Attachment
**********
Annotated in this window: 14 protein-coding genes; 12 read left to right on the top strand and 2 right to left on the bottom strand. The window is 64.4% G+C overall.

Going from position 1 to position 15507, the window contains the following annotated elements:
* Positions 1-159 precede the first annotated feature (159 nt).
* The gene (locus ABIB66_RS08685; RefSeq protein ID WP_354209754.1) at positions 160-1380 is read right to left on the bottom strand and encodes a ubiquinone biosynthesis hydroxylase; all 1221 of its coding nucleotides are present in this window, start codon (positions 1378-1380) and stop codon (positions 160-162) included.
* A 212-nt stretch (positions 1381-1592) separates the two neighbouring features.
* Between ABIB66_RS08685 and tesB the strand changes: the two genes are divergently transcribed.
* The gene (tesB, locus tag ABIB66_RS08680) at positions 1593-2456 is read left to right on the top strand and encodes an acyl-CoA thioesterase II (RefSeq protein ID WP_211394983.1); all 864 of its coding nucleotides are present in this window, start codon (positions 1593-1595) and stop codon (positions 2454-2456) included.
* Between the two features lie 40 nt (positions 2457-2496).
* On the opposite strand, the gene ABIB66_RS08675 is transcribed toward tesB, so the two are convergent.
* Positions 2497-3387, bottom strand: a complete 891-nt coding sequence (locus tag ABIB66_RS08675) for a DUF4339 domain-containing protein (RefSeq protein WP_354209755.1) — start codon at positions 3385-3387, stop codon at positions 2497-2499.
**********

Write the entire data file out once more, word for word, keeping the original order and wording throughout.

Annotated in this window: 14 protein-coding genes; 12 read left to right on the top strand and 2 right to left on the bottom strand. The window is 64.4% G+C overall.

Going from position 1 to position 15507, the window contains the following annotated elements:
* Positions 1-159 precede the first annotated feature (159 nt).
* The gene (locus ABIB66_RS08685; RefSeq protein ID WP_354209754.1) at positions 160-1380 is read right to left on the bottom strand and encodes a ubiquinone biosynthesis hydroxylase; all 1221 of its coding nucleotides are present in this window, start codon (positions 1378-1380) and stop codon (positions 160-162) included.
* A 212-nt stretch (positions 1381-1592) separates the two neighbouring features.
* Between ABIB66_RS08685 and tesB the strand changes: the two genes are divergently transcribed.
* The gene (tesB, locus tag ABIB66_RS08680) at positions 1593-2456 is read left to right on the top strand and encodes an acyl-CoA thioesterase II (RefSeq protein ID WP_211394983.1); all 864 of its coding nucleotides are present in this window, start codon (positions 1593-1595) and stop codon (positions 2454-2456) included.
* Between the two features lie 40 nt (positions 2457-2496).
* On the opposite strand, the gene ABIB66_RS08675 is transcribed toward tesB, so the two are convergent.
* Positions 2497-3387, bottom strand: a complete 891-nt coding sequence (locus tag ABIB66_RS08675) for a DUF4339 domain-containing protein (RefSeq protein WP_354209755.1) — start codon at positions 3385-3387, stop codon at positions 2497-2499.